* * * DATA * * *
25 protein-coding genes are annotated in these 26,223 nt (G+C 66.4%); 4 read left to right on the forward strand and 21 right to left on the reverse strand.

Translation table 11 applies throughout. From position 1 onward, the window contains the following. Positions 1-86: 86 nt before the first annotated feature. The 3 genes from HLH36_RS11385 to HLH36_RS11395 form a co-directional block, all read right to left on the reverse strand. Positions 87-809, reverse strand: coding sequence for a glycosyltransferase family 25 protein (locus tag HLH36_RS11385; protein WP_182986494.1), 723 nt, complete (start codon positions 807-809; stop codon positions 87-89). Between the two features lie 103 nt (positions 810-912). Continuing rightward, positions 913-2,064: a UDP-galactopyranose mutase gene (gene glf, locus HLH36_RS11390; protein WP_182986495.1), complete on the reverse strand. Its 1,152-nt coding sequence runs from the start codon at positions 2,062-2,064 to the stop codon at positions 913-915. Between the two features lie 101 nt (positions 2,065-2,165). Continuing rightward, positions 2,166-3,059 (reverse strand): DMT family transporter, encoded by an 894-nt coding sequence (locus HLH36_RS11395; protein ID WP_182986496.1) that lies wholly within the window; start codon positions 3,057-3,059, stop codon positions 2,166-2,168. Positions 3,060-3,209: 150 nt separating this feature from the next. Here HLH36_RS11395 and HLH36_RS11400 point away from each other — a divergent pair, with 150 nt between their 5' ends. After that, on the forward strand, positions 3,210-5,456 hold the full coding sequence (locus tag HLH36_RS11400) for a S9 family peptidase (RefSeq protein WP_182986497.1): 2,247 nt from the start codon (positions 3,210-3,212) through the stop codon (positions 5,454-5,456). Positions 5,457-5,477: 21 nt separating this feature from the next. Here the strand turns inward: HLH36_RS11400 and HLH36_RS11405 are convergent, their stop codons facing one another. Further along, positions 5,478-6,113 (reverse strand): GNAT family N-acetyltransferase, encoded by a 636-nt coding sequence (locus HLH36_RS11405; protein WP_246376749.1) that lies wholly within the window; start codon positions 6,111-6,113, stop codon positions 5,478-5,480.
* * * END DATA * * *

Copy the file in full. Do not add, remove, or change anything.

25 protein-coding genes are annotated in these 26,223 nt (G+C 66.4%); 4 read left to right on the forward strand and 21 right to left on the reverse strand.

Translation table 11 applies throughout. From position 1 onward, the window contains the following. Positions 1-86: 86 nt before the first annotated feature. The 3 genes from HLH36_RS11385 to HLH36_RS11395 form a co-directional block, all read right to left on the reverse strand. Positions 87-809, reverse strand: coding sequence for a glycosyltransferase family 25 protein (locus tag HLH36_RS11385; protein WP_182986494.1), 723 nt, complete (start codon positions 807-809; stop codon positions 87-89). Between the two features lie 103 nt (positions 810-912). Continuing rightward, positions 913-2,064: a UDP-galactopyranose mutase gene (gene glf, locus HLH36_RS11390; protein WP_182986495.1), complete on the reverse strand. Its 1,152-nt coding sequence runs from the start codon at positions 2,062-2,064 to the stop codon at positions 913-915. Between the two features lie 101 nt (positions 2,065-2,165). Continuing rightward, positions 2,166-3,059 (reverse strand): DMT family transporter, encoded by an 894-nt coding sequence (locus HLH36_RS11395; protein ID WP_182986496.1) that lies wholly within the window; start codon positions 3,057-3,059, stop codon positions 2,166-2,168. Positions 3,060-3,209: 150 nt separating this feature from the next. Here HLH36_RS11395 and HLH36_RS11400 point away from each other — a divergent pair, with 150 nt between their 5' ends. After that, on the forward strand, positions 3,210-5,456 hold the full coding sequence (locus tag HLH36_RS11400) for a S9 family peptidase (RefSeq protein WP_182986497.1): 2,247 nt from the start codon (positions 3,210-3,212) through the stop codon (positions 5,454-5,456). Positions 5,457-5,477: 21 nt separating this feature from the next. Here the strand turns inward: HLH36_RS11400 and HLH36_RS11405 are convergent, their stop codons facing one another. Further along, positions 5,478-6,113 (reverse strand): GNAT family N-acetyltransferase, encoded by a 636-nt coding sequence (locus HLH36_RS11405; protein WP_246376749.1) that lies wholly within the window; start codon positions 6,111-6,113, stop codon positions 5,478-5,480.